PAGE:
It also highlights the strong recirculation zone that is generated due to the dome in the furnace wall, which helps to provide stability of the flame, shortening it and preheating the air fuel premix.

Temperature Contours

Chemical reactions are produced between the exit of the burner head and the dome carved into the furnace wall, whose spherical shape contributes to stability of the flame and recirculation of the combustion products. In this way, the combustion efficiency is improved by preheating the premix discharged.

Figure 5 shows the temperature contours obtained when the primary air regulator is only opened. Figure 6 shows the temperature contours when the secondary air regulator is opened in 20 mm. In general, when the secondary air regulator is closed, the temperatures are higher and the flame tends to be more extended because there is no enough air to completely burn the fuel.

Figure 7 shows the maximum temperatures obtained in the simulations S1 to S9, observing that when the secondary air regulator is closed, the maximum temperature remains almost constant and close to the adiabatic flame value for methane, This occurs because the equivalence ratio always remains above 1 for all these simulations. Whereas when the secondary air regulator is opened in 20 mm, the maximum temperature tends to decrease as the opening of the primary air regulator increases. This happens because the amount of air is greater than the stoichiometric (except simulation S5), which has the effect of decreasing the temperature. This happens because part of the fuel energy is used to heat not reacting air.

Another important result that is derived from temperature contours is related with flame length, which in this work is defined as the maximum x-distance where some temperature contour is equal to 1 500°C. The results are presented in Table 3 for different simulations in a percent value, which is the relation respect to the distance of ethane pipes inside the furnace. This is useful because it allows seeing if the flame reaches the pipes, which in turn will reduce their lifespan. If this happens, the possibility of changing the burner design should be considered.

CO Contours

In Figure 8 and 9, the CO contours for simulations are presented. These have the secondary air regulator closed and opened in 20 mm respectively, where the amount of CO produced is quite large compared to when the secondary air regulator is opened. This happens because regardless of the openings of the primary air regulator, the air factor does not exceed the stoichiomaetric value. Therefore, there is not enough air to complete methane combustion.(Figure 10).

Equivalence Ratio

The equivalence ratio (f) is defined as the mass ratio of fuel-air ratio present during combustion divided by stoichiometric fuel-air ratio.

Where F is the mass of fuel, A is the mass of air and the suffix stoich stands for stoichiometric conditions.

Figure 10 shows the results obtained for the equivalence ratio with the secondary air regulator closed and opened in 20 m. It is observed that when the secondary air regulator is closed, the equivalence ratio is never lo-wer than the unit, and consequently there is air absence. If air is not added later, combustion remains incomplete. On the other hand, when the secondary air regulator is opened in 20 mm, and the primary air regulator has an opening larger than 15 mm, the equivalence ratio is lower than unity, reaching values of around 9% in air excess. Therefore, the amount of air amount is sufficient to complete combustion.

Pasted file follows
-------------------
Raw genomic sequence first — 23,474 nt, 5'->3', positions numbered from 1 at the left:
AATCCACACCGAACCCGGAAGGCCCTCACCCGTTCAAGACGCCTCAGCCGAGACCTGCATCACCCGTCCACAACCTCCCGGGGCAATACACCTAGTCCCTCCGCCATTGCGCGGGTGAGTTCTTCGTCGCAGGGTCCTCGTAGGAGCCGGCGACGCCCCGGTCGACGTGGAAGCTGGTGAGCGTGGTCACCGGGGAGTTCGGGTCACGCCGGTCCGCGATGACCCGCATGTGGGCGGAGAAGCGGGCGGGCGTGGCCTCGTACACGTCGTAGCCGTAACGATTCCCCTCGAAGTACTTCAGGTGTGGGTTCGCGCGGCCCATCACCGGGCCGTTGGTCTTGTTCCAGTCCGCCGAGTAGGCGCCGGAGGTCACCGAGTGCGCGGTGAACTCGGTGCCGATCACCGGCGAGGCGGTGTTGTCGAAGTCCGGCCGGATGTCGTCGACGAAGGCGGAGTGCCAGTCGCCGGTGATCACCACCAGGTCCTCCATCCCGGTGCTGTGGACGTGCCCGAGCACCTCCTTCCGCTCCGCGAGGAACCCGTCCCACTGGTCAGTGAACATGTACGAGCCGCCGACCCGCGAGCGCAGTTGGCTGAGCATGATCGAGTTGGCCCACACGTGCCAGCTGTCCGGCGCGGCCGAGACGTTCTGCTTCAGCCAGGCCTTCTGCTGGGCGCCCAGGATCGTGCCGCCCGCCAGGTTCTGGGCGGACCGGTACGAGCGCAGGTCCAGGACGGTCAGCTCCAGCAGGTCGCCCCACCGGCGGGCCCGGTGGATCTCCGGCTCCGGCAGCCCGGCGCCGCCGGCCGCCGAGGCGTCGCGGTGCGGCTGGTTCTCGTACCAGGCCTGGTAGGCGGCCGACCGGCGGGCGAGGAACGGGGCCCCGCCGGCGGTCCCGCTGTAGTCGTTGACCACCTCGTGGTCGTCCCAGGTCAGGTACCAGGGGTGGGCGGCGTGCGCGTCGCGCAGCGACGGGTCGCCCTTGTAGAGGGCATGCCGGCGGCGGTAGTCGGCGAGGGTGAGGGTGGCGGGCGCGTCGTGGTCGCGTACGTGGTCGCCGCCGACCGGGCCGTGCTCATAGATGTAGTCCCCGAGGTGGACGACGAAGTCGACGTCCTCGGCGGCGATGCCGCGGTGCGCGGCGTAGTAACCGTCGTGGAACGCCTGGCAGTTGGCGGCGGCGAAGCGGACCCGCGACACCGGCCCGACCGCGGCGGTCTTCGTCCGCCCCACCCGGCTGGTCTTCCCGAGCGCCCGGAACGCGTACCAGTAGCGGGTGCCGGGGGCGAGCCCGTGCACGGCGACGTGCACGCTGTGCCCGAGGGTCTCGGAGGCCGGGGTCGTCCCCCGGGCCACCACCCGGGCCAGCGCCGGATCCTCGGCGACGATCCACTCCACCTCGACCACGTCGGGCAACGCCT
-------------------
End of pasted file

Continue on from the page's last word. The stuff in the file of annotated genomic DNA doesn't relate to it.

Given that in the 2D simulations the effect that divisions of the burner head have on the shape and characteristics of the flame has been neglected, we decided to take the profiles of some flow properties of a representative 2D simulation to serve as entry conditions into a 3D simulation. In this scenario, the flow from the burner head with the formation of the flame is simulated, in order to observe the differences with the corresponding 2D simulation.

To perform the 3D simulation, the following is used as input conditions: velocity profiles, turbulent kinetic energy (k), turbulent kinetic energy dissipation rate (ε), and density and concentration species (O2 , CH4) extracted from the S9 simulation. To use the profi les obtained from the 2D axisymmetric simulation as input conditions into the 3D simulation, a small user defi ned function (UDF) has been programmed in Fluent.

3D Mesh

The creation of the 3D mesh starts from the burner head. This mesh corresponds only to one quarter of the real burner due to symmetry, and includes the burner head, the furnace dome where the flame is formed and a part of discharge zone that is made of cylindrical shape (Figure11).

The original mesh has approximately 39 000 hexahedral cells, with an aspect ratio of 7,72 and an equi angle skewness maximum of 0,52. When performing the adaptation process in FLUENT, the mesh reaches -in the final simulation- a total of about 13 0000 cells.

3D Results

Figure 12 is a comparison between the flame shape in a 2D simulation and a plane in a 3D simulation passing through the middle of a gas discharge channel. It can be observed that the basic shape of the flame and temperature profiles are preserved, but the flame in the 3D simulation is more robust than the corresponding 2D flame, being the latter more fl attened and elongated. This behavior was expected because the output section of the burner head was worked out in detail in the 3D simulation, obtaining more compact jets with greater penetrating power of the reactive mixture air-methane in the internal environment of the furnace.